When halotherapy, also known as salt therapy, was brought to the UK thanks to The Salt Cave in Wandsworth, we couldn’t wait to try it out and share our thoughts with you. But that was a whole two years ago and while the pioneers have expanded to run a further three locations of these cavernous havens, another company had a bright idea to bring the trusted treatment to even more allergy sufferers worldwide. And so, the Salt Pipe was born.
Cisca’s Salt Pipe is an all natural dry salt inhaler, which uses dry aerosol micro-particles to help beat allergy symptoms. With millions of us struggling with hayfever and other allergies this summer, this quirky little invention brings the benefits of the natural therapy to you as and when you need it.
Whether you’re knee-deep in mud in the middle of a grassy field at a festival or you simply can’t walk outside without a sniffle, the Salt Pipe is a handy addition to your handbag to keep the sneezes at bay. All you have to do is breathe in with the pipe through the mouth (a little like you would with an asthma inhaler, but with less force) and then breathe out through the nose.
Salt has long been used to boost the immune system, giving the lungs a spring clean and allowing them to take in more oxygen. The moisture of the moving air absorbs the microscopic particles of salt, allowing it to penetrate the entire respiratory tract. It draws excess fluid from the sinuses and cell lining, cleansing the nasal passages and opening the airways to leave you decongested itch-free. The salt can even thin down mucus (lovely) to help clear it away and give you a breather.
Hayfever sufferer, general cold-haver and all round lover of natural therapies, I was excited to give this a go. The instructions said to use the pipe for around 15 minutes at a time, a few times a day – which I found quite hard to stick to with such a busy schedule, but I tried my best. I was just getting over a summer cold when I started using it, and found it helped to ease the congestion in my airways so that I could breathe a little easier at night – always a plus!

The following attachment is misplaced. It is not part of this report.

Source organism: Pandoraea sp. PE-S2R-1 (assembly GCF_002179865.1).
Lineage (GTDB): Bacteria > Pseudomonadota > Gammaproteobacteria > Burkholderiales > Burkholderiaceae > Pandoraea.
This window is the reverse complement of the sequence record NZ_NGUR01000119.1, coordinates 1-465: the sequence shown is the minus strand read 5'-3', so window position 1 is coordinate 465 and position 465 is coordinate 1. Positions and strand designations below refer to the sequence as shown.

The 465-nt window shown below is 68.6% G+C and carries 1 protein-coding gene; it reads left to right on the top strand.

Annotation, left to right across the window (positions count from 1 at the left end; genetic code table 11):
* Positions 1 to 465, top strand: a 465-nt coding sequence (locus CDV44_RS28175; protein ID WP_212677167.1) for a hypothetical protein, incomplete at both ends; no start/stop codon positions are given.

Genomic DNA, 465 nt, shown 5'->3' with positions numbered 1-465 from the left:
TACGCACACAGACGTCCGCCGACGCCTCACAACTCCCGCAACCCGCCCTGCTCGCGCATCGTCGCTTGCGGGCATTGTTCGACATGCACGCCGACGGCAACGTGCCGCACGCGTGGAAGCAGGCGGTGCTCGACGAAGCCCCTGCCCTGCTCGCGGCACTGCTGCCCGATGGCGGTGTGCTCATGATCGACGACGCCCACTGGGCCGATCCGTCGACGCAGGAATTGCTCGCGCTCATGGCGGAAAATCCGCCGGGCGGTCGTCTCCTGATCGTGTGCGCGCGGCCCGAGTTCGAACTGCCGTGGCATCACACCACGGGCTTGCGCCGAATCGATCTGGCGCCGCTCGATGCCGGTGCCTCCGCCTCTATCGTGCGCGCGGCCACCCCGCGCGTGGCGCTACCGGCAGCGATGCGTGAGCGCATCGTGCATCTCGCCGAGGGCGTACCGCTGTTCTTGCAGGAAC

It’s still quite bulky to fit into a small handbag but if you can take it out with you (and don’t mind the odd stare on the tube) it makes a great alternative to antihistamine tablets. The smallest pipe (the Cisca Easy Pipe) lasts up to six months, which is pretty impressive considering most of us will only suffer for around three months a year.
Having taken an antihistamine every day for the previous month, I wanted to cut down and managed to do it by using the pipe; on particularly high-pollen days I kept tablets with me just in case but thanks to the Salt Pipe I have managed a few days a week with no tablets whatsoever.
As a fan of salt therapy already, I will definitely be keeping up my use of the pipe for the next few months to keep allergy symptoms at bay – and even if I still need to go back to my antihistamine-popping ways, at least my lungs will be cleared of the heavy London air…